Una Famiglia, Due Tenute
We continue our series on the traditional cuisine of Maremma. Here are some of the more unique recipes that will impress your dinner guests!
We’ve already gone over the CIAFFAGNONE and SCOTTIGLIA; now, we’d like to present several other typical Maremman recipes. These are tasty, rustic dishes that make for a satisfying and filling meal using simple ingredients—like acquacotta, or cooked water, and pannunto, or moistened bread; or the simple and fragrant festival dessert called the “mice” of Castell’Azzara, a sweet treat that is indelibly tied to its place of origins.
Acquacotta is a dish from another era, its flavors and preparation reminiscent of a Tuscany centuries ago, when the butteri, or the herdsmen that rode horseback through Maremma, would traverse long distances for many days at a time away from home with their animals. They loved this simple, rustic food, whose origins probably go back to the ancient Etruscans. To get the full experience of this dish, one must think of the untamed lands of Tuscany, where the herdsmen gathered wild herbs to boil, adding sautéed onions and—if they were lucky—a bit of lard. They softened their hardened bread, which they always brought with them, in this aromatic broth. The recipe naturally altered with the changing of the seasons, and the herdsman would use what was available: green beans, wild greens, broccoli, dandelion greens, and dandelions. Sometimes, they allowed themselves the “luxury” of adding a bit of meat or salt cod to their dish, both dried. Acquacotta was obviously consumed by people other than the herdsmen, but it was most widespread through the land of Maremma and Tuscia. Over time, housewives began cultivating their own gardens and would make this dish, enriching it with eggs. As simple as this stew can be, this ancient recipe has withstood the test of time, and today is part of the Maremma culinary heritage.
Domenico Romoli, famous Renaissance gastronome who also worked for Pope Leo X, wrote in 1560 in Venice an essay entitled “La singular dottrina”, in which he described this particular recipe: “Boil the pork loin. The guanciale from a young pig should be half-cooked. Take a wide, short loaf of bread that has been cut in half and a slice of lard; slice the bread with the lard, put it on moistened bread, cut it very thinly, and eat with strong vinegar and sweet spices.” This specialty was very successful (and acquired its own name, the Panunto), and still represents the classic panunto recipe of Maremma today. It even became a common word in some vocabularies; for example, some Treccani define it as a “slice of moistened bread with the fat from a pork roast or from being in contact with pork, liver, and sausage while cooked; or, a toasted slice of bread with salt, garlic, raw olive oil, and pepper (to taste).”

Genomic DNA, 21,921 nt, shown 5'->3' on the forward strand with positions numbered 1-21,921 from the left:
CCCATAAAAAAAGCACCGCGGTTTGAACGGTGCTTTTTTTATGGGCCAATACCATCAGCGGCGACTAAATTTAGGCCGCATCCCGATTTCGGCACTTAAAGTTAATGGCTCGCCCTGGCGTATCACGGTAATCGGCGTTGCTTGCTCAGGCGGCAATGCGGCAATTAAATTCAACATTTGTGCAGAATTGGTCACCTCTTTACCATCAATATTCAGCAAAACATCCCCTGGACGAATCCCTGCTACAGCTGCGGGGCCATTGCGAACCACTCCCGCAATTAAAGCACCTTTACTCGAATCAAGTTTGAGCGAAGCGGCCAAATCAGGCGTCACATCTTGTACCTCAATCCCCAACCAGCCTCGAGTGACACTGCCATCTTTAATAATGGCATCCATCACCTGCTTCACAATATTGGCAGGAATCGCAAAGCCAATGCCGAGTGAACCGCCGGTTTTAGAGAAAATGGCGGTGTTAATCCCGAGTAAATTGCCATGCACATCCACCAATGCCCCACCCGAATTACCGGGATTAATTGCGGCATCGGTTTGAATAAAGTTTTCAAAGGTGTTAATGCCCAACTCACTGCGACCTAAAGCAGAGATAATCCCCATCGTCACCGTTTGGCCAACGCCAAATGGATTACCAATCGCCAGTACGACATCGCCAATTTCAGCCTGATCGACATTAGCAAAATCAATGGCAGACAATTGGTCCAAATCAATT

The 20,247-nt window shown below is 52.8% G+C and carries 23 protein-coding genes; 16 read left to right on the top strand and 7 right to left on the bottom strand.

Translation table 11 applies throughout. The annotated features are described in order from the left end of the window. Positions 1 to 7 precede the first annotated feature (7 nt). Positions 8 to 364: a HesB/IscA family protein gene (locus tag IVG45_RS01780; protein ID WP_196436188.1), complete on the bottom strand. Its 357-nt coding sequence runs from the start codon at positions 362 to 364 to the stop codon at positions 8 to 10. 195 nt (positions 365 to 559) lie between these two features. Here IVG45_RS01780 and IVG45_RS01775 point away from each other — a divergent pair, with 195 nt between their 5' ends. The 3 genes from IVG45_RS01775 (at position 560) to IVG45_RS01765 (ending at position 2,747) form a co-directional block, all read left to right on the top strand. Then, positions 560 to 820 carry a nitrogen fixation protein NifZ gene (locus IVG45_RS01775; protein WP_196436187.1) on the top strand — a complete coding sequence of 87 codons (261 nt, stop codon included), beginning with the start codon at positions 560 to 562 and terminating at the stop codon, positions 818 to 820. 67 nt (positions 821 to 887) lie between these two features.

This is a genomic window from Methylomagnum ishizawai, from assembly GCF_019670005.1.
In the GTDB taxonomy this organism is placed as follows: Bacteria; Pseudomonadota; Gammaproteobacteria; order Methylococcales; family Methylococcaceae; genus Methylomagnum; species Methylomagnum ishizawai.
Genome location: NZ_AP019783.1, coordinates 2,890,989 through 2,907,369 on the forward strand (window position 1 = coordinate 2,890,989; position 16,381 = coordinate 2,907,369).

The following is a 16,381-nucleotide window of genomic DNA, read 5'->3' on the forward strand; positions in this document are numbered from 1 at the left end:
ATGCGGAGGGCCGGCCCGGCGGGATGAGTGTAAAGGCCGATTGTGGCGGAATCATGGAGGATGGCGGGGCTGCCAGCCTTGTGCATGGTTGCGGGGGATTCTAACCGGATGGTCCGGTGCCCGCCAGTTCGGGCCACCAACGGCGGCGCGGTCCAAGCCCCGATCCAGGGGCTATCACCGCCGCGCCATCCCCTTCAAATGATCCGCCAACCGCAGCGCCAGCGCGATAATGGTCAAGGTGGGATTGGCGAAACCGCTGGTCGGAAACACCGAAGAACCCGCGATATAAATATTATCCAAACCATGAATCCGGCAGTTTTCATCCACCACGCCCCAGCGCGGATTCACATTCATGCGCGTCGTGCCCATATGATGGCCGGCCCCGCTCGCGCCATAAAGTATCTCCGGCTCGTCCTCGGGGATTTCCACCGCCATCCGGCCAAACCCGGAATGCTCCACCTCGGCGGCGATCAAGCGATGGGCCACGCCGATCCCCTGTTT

Don’t turn your nose up at the Mice of Castell’Azzara—they have nothing to do with rodents! Instead, the “topi,” or mice, are a traditional dessert for celebrations. These delicious treats are half-moons of puffed pastry, soft and golden, filled with walnuts, honey, cinnamon, and orange peel, baked until just done. Its unexpected name comes from the dessert’s shape after it has been cooked, which resembles a mouse. And they’re extremely rare: the topi are only produced in one bakery in Castell’Azzara and by family members, but the town’s population is steadily declining. The topi are generally sold during Christmastime. Finally, one last interesting tidbit: up until just a few years ago, the “Theatrical Company of the Mouse” went around the Grosseto area with a show called “Taglioli, topi e tagliole” (roughly translated to “snares, mice, and traps”) during which the famous mice of Castell’Azzarra were given to the audience.